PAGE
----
The Minister for Tourism, Arts, Gaeltacht, Sport, and media reiterated her support for a reopening plan in the live entertainment sector. Minister Catherine Martin has allocated €61.5million to date for a number of measures designed at getting the entertainment sector through another difficult period.
But through the same difficult period, there is no clear roadmap, guideline, or tangible plan for the future of live entertainment in Ireland. In a statement that many expected would provide hope for a sector that remains closed over 500 days, some were left worried about what the rest of 2021 holds for live performers.
Recent research from the Arts Council revealed that almost half of artists surveyed considered abandoning their careers. 70% of those cited financial pressure and lack of income as the main reason for considering this.
The climate of uncertainty in the arts sector has only been worsened by the lack of urgency from the government to solve the evident problems in the sector. A sector that has been devoid of opportunity for over a year, and one that has been at the bottom of government engagement priorities. It’s a sector that, according to the National Campaign for the Arts(NCFA), is in danger of a future “irrevocably damaged.”
“What we really want is clarity and specific information about when the sector can open more,” said Cian O’Brien, Artistic Director at Project Arts Centre and a representative with the NCFA.
“We need to see a roadmap for when they will consider lifting restrictions further, what criteria they’ll use to do that, and what restrictions might be lifted whether it be capacity limits or social distancing requirements.”
The issues around a clear roadmap out of the pandemic are only slightly remedied by a number of schemes available that offer financial aid to performers. Yet, money issues remain at the fore for artists.
In the same Arts Council report, 48% of artists reported the financial impact of the Covid-19 pandemic as ‘severe.’ With the upcoming cutbacks on the Pandemic Unemployment Payment also, combined with no sign of roadmap out, the situation is likely to get worse before it gets better.
Musician Niall Byrne (Nialler9) took to his illustrious blog over the weekend questioning a “ludicrous” situation and described that “the can has been kicked down the road, and into a landfill site. At the end of July, all we got from the Minister was more signalling.”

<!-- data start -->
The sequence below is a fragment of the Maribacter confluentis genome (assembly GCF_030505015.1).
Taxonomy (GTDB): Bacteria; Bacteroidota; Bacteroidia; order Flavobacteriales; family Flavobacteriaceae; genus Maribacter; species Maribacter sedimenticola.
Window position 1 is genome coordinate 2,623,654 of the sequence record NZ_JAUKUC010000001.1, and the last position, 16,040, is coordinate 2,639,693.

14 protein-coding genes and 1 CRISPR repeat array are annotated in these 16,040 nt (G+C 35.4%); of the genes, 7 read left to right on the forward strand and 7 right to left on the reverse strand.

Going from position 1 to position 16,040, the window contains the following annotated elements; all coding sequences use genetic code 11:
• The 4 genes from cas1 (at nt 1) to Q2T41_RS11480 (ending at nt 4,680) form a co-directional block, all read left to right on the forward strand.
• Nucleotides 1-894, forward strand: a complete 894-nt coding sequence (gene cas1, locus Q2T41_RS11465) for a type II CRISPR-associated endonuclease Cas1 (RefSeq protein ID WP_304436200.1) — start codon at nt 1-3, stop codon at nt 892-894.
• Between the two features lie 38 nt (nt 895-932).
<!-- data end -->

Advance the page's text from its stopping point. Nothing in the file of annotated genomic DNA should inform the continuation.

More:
The endlessly moving goalposts are the real cause of uncertainty in the sector. As O’Brien mentions, “there are lots of professional development or career opportunities that are missed because of this ongoing delay.”
Jenny Traynor of Dance Limerick is one such performer that has been impacted by the pandemic. Their performance space, the refurbished St. John’s Church in Limerick, has its 50 person occupancy limited to 20. Live performances and teaching sessions haven’t been possible in a meaningful way.
“It’s confusing for everybody,” Traynor said. “I would hope that they bring out a series of steps to say that the social distancing could reduce and give a progress path between now and Christmas.
“We hold our dance classes at limited capacity, and we’ve now moved online. We are a resource organisation as well for artists, providing workshops and advice, but it’s been challenging in providing the service that we do for the public.”
On August 1, Bórd Gáis Energy Theatre opened its curtains to a crowd of 50 for West Side Story. This runs at a two per cent occupancy on its regular 2,100 seating. In Limerick, the case isn’t much different, but this month represents a stark milestone in an almost anti-climactic setting.
A statement from the office of Minister Martin read: “In launching The Path Ahead, the Government confirmed its commitment to developing a clear roadmap for a return of activities in the hardest-hit sectors, including culture and arts.
“The Minister will be working with Government colleagues throughout August to chart a clear roadmap for the reopening of the sector.”
On July 26, the government allowed for the reopening of indoor dining. With this, new rules came into place to ban indoor performances and specifically made dancing illegal. With the Dáil currently on its holidays for the rest of August, an industry is left without leadership and guidance. For musicians and live performers, September couldn’t come sooner. “The Path Ahead” looks daunting and uncertain.